“In the Job Creation Law, Sectoral Minimum Wages no longer exist… The second disadvantage for labour is the contract or outsourcing work system. Previously, outsourcing was imposed on five types of work. Now any work may be subject to outsourcing. The interval for permanency has also been extended from three years on two contracts to five years… In the two changes to the law, employers benefit more, even though the law is supposed to provide better conditions for employees”.

An Opportunist Opposition

While a majority of the parliament (seven out of nine factions) voted in favour of the new Jobs Law, two parties voted against: The Justice and Prosperity Party (PKS) and the Democrat Party. During debates on the ratification of Perppu Cipta Kerja, the Democrat Party faction sought to interrupt DPR Speaker Puan Maharani. The PKS faction also attempted to interrupt the session and even staged a ‘walkout’.

Does this mean that PKS and the Democrat Party constitute a critical, pro-worker faction of Indonesian parliament? Firstly, both of these parties are currently outside the ruling coalition. When they were part of the ruling coalition – during the administration of President Susilo Bambang Yudhoyono – they acted in the exact same way as the current ruling coalition.

As Dipo Negoro told Red Ant, the opposition of PKS and the Democrat Party does not relate to any ideological difference. Rather, these are opportunist manoeuvres, particularly in the lead up to the 2024 elections:

“When the Democrat Party and PKS oppose it [Perppu Cipta Kerja], it does not mean that they are supporters of the working class. In fact, the Democrat Party and PKS were involved from the start in discussing the Omnibus Law, then began their manoeuvres when it was being ratified.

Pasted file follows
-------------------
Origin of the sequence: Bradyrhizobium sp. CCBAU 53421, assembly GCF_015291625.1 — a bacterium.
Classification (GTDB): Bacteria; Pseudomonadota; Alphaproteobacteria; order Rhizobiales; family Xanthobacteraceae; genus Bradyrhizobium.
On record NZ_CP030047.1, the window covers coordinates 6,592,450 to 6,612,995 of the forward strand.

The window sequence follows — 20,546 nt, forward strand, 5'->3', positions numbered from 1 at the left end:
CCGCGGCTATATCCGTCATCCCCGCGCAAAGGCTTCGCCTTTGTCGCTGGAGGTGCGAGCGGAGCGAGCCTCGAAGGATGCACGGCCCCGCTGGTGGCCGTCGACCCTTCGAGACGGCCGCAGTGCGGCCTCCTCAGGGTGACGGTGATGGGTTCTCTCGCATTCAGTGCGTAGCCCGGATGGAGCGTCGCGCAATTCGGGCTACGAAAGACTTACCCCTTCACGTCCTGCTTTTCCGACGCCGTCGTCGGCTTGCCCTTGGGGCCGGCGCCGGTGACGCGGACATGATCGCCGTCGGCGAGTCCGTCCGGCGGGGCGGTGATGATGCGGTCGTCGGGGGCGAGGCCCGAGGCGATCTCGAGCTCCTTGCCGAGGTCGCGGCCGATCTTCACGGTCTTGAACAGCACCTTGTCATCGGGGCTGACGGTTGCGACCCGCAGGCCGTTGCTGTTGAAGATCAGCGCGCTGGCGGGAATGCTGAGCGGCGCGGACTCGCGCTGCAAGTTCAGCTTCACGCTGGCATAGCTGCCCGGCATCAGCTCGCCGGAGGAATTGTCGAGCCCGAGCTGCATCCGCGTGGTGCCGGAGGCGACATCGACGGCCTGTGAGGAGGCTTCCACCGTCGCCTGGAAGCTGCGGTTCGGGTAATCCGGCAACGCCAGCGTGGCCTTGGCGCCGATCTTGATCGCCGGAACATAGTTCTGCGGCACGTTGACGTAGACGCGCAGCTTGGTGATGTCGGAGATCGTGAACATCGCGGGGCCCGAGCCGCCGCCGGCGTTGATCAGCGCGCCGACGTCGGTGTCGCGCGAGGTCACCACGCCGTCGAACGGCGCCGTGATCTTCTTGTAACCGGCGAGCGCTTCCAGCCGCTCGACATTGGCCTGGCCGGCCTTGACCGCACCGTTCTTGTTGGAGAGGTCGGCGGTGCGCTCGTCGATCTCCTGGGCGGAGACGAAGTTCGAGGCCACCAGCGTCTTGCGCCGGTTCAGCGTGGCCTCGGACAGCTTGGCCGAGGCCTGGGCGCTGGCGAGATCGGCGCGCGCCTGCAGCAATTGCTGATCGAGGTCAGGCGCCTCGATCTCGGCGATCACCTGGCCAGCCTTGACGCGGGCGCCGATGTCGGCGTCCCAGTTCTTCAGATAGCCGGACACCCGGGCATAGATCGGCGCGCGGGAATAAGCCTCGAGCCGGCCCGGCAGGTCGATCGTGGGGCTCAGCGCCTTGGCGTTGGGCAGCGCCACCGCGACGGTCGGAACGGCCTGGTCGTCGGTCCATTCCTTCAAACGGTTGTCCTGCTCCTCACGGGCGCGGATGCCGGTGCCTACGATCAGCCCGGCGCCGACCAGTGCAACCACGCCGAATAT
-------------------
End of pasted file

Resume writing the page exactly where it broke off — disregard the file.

The bourgeoisie, whether incumbent or in opposition, do not have a vision for the future of Indonesia, aside from keeping going the festivities of sharing around the booty won in the scramble for power. All of them have already been in power, and have been in ‘opposition’ – however there is no substantial, programmatic difference between the various factions of the bourgeoisie in Indonesia.”

The Movement Against Perppu Cipta Kerja

There has been a substantial opposition movement against the New Jobs Law – both in the lead up to debates in parliament and after it was ratified. This movement has involved NGOs as well as organisations of farmers, students, workers and fishing communities.

In the lead up to the DPR’s plenary session on March 21, several rallies were held outside the DPR building in Jakarta as well as outside regional parliament buildings such as in Makassar in South Sulawesi, Semarang in Central Java, and Lampung in South Sumatera.